DOI: 10.5593/sgem2017/54/S22.016


D. Tataru , D. Toma-Danila, E.Nastase
Tuesday 12 September 2017 by Libadmin2017

References: 17th International Multidisciplinary Scientific GeoConference SGEM 2017, www.sgem.org, SGEM2017 Conference Proceedings, ISBN 978-619-7408-11-9 / ISSN 1314-2704, 29 June - 5 July, 2017, Vol. 17, Issue 54, 121-128 pp, DOI: 10.5593/sgem2017/54/S22.016


Over the last few years, science has advanced unprecedentedly in explaining phenomena and facts with a high impact on society: earthquakes for example. On the other hand, new technologies are transforming the way (seismological) information is collected and transmitted to public and other various stakeholders categories. From interactive multimedia content to immersive experiences, difficult concepts become easier to be transmitted and understood by a wide variety of audience, starting with children, a most important part of tomorrow’s society.
But what if the aiming is far more than captivating young people or promoting science and scientific results? How can we, scientists, deliver information in such a way that awareness and mitigation comes immediately after or even together with learning and understanding?
For a quake-prone country, earthquakes have to be a major and continuous concern, but depending on the recurrence period of damaging events, effective measures for mitigation might not be disregarded but considered as top priority. Romania is a good example, with an average of 2-3 earthquakes with magnitude greater than 7 per century. Although the seismic hazard was recently reevaluated and ranked one in the top of hazards with the greatest impact on population and economy, and also giving that questionnaires indicated that people are most afraid of earthquakes, the preparedness actions are very slow in Romania. One of the reasons lie in the fact that people forgot what an earthquake can do (as they also did prior to the 1940 and 1977 events). That is why special tools are necessary to address the needs for education and awareness in a technologically oriented society. In a world where information delivered through social media travels much faster than seismic waves, scientists need to adapt and be more present as an authoritative and relevant source of information.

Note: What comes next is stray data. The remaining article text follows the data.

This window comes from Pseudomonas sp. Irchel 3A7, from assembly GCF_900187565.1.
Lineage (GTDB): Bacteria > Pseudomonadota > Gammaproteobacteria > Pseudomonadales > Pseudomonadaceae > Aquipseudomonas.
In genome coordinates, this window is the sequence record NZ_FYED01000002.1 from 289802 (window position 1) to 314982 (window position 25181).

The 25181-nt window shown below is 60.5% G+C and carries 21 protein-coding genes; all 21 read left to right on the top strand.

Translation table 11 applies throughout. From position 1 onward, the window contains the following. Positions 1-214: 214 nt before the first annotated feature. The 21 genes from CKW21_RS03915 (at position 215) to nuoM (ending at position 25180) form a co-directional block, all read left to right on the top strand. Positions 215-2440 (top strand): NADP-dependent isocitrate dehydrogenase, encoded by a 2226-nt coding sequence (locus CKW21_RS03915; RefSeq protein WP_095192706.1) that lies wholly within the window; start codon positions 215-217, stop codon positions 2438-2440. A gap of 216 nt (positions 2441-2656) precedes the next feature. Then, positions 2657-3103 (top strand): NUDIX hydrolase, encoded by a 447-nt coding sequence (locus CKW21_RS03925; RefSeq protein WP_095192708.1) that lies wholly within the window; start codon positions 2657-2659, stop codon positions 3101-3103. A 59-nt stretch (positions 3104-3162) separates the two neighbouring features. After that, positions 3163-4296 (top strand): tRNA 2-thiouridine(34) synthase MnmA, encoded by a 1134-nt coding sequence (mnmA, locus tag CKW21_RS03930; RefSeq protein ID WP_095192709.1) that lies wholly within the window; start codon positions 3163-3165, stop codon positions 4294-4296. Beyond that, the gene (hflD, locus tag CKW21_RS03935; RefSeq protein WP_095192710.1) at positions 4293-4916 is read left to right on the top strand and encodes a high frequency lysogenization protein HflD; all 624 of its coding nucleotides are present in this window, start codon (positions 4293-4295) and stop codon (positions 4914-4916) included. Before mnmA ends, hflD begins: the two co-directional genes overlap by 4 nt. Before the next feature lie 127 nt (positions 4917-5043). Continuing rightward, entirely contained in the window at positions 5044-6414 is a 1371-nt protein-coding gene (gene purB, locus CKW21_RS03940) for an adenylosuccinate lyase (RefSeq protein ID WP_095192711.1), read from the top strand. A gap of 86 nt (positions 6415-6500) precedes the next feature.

In this context, a partnership that brings together the unique expertise of geoscientists, visual designers and digital content developers was established, in order to develop and deliver a modern and innovative product: a Mobile Earthquake Exhibition (MOBEE). MOBEE aims to mobilize wide public as well as media and decision makers to increase earthquake preparedness by delivering and wisely spreading earthquake information and scientific explanations related to this natural hazard. The exposition makes use of new digital technologies (mobile apps, mapping tools or touch screen devices) but also explores the interplay between science and art, or more precisely how visual art can help better explain and transmit science concepts and generate new research and visual communication tools about seismic safety.

Keywords: natural disaster prevention, resilience, exhibition, education, earthquake